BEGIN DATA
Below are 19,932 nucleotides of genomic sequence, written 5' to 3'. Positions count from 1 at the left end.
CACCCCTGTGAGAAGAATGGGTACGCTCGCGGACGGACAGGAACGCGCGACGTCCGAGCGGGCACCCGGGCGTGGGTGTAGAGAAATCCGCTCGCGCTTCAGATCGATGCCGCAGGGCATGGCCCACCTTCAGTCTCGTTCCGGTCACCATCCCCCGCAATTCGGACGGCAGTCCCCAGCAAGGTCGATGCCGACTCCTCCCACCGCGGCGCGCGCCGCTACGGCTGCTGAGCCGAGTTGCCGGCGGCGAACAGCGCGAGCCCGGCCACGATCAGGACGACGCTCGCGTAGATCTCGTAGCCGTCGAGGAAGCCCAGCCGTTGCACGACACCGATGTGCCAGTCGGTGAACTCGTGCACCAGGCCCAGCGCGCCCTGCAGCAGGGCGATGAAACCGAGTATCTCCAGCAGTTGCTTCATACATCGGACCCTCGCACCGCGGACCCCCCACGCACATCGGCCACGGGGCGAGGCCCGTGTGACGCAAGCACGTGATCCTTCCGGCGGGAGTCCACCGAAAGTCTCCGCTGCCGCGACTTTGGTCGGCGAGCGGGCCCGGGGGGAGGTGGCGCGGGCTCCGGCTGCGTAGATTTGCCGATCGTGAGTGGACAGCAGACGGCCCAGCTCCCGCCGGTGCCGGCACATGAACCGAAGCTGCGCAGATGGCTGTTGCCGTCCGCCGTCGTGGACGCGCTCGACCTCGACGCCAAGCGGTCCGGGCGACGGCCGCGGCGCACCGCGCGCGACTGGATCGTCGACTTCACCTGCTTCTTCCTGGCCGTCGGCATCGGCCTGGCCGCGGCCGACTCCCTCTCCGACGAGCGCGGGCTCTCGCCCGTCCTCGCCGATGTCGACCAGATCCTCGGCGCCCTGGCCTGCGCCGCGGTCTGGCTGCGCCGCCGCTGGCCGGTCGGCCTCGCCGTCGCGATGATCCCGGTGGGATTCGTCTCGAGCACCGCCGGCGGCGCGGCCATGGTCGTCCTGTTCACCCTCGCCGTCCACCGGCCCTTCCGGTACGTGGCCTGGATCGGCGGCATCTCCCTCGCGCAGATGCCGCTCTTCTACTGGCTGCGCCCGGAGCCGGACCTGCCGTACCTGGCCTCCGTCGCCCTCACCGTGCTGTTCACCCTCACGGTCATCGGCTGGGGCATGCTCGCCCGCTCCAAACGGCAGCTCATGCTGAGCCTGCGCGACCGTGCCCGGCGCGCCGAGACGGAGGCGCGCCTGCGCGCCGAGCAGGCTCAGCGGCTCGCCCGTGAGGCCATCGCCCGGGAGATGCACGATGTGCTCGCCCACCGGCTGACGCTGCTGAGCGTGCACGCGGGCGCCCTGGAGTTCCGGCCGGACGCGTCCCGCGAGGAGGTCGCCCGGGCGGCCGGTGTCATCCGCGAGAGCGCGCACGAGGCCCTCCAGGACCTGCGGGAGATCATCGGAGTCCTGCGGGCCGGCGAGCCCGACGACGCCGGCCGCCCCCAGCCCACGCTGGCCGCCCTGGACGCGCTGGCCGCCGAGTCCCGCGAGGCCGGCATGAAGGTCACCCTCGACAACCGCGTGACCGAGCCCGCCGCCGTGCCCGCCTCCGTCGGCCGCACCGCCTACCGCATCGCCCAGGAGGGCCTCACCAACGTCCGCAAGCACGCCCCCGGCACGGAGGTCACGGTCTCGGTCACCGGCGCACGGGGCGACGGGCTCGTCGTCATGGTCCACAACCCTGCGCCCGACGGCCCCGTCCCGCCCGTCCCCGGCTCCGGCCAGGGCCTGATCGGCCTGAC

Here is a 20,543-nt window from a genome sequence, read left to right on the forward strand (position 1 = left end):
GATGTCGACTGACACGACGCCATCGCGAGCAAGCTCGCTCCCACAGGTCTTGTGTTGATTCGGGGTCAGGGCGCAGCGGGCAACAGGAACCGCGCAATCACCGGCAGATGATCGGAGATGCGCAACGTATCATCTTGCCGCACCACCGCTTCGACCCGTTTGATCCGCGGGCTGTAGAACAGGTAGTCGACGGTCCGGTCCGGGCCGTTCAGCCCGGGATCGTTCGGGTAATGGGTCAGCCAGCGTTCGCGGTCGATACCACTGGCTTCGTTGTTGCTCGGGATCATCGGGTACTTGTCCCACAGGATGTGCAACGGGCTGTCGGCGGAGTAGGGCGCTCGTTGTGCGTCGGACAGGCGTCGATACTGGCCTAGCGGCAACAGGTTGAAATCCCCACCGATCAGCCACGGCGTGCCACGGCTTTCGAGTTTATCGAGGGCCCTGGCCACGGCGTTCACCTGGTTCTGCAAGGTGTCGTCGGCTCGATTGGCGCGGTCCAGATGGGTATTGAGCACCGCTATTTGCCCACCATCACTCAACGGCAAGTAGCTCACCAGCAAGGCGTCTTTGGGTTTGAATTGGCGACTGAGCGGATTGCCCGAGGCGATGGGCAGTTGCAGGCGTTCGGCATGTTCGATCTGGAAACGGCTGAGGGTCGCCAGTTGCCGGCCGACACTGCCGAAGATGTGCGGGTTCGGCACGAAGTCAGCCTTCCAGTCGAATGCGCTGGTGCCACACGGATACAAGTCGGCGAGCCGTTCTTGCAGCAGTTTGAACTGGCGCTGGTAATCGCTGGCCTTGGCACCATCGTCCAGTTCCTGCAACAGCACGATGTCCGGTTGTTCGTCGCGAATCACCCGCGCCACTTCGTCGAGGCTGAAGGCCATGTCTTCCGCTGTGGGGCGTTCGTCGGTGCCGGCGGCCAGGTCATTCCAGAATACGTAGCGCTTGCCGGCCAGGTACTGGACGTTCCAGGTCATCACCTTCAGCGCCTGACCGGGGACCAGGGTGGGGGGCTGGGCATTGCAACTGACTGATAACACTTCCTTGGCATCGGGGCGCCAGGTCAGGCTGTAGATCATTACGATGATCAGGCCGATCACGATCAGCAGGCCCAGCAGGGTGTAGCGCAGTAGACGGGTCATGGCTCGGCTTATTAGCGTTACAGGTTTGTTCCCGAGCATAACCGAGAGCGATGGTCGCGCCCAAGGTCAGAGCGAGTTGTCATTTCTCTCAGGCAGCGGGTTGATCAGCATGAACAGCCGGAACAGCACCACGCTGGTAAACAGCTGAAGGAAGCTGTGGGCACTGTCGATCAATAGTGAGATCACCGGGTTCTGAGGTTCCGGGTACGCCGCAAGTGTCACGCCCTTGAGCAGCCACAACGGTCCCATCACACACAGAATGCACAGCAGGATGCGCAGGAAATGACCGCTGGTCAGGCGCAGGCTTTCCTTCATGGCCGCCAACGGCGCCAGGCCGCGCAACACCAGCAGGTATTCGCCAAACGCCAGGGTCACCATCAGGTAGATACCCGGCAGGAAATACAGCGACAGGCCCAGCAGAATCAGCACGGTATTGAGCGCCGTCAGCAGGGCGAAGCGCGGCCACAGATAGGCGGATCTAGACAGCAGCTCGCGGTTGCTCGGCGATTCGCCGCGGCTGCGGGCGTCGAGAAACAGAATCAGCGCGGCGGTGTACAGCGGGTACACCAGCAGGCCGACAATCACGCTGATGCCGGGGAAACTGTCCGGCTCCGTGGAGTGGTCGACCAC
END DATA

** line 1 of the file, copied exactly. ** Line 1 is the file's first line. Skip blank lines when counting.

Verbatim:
Below are 19,932 nucleotides of genomic sequence, written 5' to 3'. Positions count from 1 at the left end.